In a medical malpractice case, there is a question and answer session held under oath before the trial. This session is called a deposition or an examination before trial, and everything is recorded by a court clerk. Whatever is said in the deposition can be taken as evidence during trial. When you give your testimony at this deposition, and you have said something in error, then you can correct it before your case goes to trial.
All the questions and answers that take place during deposition are recorded by the court stenographer, and will be put into a booklet format called the transcript. After the deposition is over, this transcript will be then sent to you by your lawyer. The transcript will have specific instructions, which asks you to read the contents, and if there are any typographical errors or if there are any mistakes that need to be corrected, it will be mentioned how you go about fixing them.
You will need to take separate paper, write down your corrected answer, and sign it. You will need to place this paper in the transcript booklet, sign the booklet, and send everything back to your attorney. This is how you correct a mistake, which you have made during your pretrial testimony.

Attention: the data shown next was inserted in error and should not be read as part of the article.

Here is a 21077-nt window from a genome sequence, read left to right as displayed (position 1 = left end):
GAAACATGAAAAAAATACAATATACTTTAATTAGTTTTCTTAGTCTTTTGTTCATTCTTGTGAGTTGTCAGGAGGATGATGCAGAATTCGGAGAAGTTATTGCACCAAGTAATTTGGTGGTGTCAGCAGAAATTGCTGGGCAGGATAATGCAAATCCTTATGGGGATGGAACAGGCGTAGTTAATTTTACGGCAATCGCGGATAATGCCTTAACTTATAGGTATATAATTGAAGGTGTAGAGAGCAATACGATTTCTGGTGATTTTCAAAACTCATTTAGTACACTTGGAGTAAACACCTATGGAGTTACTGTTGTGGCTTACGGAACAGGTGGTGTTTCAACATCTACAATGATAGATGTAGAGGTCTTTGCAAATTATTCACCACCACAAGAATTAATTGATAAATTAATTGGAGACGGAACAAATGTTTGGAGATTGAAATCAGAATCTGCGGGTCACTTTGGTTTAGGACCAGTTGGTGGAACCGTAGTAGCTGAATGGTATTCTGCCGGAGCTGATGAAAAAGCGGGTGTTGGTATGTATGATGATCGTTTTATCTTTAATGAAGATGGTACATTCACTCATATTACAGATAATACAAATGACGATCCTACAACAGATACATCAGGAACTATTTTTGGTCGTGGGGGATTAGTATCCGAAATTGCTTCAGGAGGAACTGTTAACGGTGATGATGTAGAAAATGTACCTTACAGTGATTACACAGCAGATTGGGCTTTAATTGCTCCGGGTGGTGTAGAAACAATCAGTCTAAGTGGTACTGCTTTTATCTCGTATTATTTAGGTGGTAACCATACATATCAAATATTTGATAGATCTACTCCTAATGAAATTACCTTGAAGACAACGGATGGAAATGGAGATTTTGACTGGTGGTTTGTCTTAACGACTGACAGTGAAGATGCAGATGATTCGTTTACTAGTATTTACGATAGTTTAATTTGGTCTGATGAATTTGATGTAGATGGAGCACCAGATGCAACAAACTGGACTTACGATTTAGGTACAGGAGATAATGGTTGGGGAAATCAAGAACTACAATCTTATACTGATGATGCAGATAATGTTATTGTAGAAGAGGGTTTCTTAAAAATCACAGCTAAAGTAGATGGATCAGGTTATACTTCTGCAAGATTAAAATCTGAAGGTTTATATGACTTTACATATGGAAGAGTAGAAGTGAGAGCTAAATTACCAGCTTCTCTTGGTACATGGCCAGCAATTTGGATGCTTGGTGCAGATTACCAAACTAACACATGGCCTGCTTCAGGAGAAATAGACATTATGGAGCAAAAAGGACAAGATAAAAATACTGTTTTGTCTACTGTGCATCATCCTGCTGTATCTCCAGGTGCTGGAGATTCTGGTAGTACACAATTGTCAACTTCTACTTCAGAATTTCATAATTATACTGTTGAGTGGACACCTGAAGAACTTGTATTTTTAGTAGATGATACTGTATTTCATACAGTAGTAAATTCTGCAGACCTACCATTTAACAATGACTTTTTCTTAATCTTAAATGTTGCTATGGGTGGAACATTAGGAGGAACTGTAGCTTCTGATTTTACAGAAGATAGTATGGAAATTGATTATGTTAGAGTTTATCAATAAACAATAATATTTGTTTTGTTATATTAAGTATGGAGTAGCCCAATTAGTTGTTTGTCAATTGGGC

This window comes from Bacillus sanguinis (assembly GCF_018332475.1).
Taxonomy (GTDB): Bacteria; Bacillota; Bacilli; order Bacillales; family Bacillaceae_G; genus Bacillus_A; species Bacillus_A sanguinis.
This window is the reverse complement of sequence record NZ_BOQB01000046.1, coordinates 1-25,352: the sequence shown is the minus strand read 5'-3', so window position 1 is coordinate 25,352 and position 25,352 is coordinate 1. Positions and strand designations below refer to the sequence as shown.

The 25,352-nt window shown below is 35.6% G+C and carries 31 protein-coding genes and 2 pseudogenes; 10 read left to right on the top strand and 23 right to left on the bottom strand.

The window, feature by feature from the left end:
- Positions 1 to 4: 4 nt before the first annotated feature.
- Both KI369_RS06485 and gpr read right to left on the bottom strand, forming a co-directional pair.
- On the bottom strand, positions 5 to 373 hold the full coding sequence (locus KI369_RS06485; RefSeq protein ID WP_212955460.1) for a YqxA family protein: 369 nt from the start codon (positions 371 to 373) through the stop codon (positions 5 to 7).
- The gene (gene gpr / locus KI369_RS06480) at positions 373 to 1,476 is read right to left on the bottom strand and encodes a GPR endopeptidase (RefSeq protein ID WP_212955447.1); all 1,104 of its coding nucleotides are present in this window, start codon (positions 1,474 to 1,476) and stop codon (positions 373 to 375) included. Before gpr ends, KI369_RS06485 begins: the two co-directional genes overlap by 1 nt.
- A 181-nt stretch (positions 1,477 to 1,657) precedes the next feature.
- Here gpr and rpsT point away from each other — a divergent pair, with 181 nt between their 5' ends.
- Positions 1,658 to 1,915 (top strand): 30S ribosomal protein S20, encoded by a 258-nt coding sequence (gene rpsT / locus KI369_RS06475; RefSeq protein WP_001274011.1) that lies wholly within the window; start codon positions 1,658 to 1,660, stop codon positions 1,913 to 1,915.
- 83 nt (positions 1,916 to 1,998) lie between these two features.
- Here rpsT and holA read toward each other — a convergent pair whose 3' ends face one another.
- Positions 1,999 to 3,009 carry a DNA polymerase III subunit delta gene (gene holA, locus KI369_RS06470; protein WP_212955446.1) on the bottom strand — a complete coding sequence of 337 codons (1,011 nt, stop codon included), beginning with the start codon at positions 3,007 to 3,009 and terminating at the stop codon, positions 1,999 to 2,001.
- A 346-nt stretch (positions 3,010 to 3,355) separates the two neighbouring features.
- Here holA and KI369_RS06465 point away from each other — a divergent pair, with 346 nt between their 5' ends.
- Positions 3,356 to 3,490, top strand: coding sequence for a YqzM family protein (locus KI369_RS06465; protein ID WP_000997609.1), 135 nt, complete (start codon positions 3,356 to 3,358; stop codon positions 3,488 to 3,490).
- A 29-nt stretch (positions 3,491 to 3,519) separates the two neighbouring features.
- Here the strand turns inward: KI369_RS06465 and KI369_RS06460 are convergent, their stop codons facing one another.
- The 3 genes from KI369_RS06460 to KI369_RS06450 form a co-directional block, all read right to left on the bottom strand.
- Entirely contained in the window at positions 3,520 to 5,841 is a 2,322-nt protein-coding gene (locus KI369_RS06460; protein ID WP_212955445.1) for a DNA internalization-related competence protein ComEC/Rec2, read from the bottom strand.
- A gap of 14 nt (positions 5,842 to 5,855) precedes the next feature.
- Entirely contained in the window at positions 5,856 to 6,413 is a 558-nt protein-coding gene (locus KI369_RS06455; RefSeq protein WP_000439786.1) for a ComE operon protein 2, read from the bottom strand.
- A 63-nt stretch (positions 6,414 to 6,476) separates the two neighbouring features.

Importance of Correcting Your Deposition Testimony
Thoroughly reading and correcting the transcript is quite important for you case. When your case reaches trial, the transcript will be used as evidence. When you have corrected your deposition testimony, no inconsistencies are likely with the testimony you are going to give during trial. Since the transcript is corrected, the defense attorney cannot use that to show to the jury that there is clear contradiction between the testimony you gave during deposition and the testimony you are giving now at the trial. The trial may take place even two years after the deposition, but you need to make sure that you are consistent in your testimonies.
Hence, it is important to read the transcript and correct your testimony wherever required. However, during the trial, the defense attorney can point out to the jury that you have made these changes to your testimony after you had a chance to review the transcript. Nevertheless, this is perfectly okay, and the jury is not going to think anything bad about your changing your deposition testimony.
Protecting Your Credibility
Your credibility is at stake when you have given contradictory statement or your testimonies differ, between the one you have given at deposition and the one you are giving at trial. The defense lawyer will also be quick to alert the jury about such discrepancies because he would have read the transcript and would be waiting for you to make such mistakes.
You could harm your medical malpractice case considerably, when your testimonies differ between what you said at the deposition and what you are saying at trial. Therefore, read the transcript thoroughly and make sure you correct whatever you feel is wrong in your testimony.
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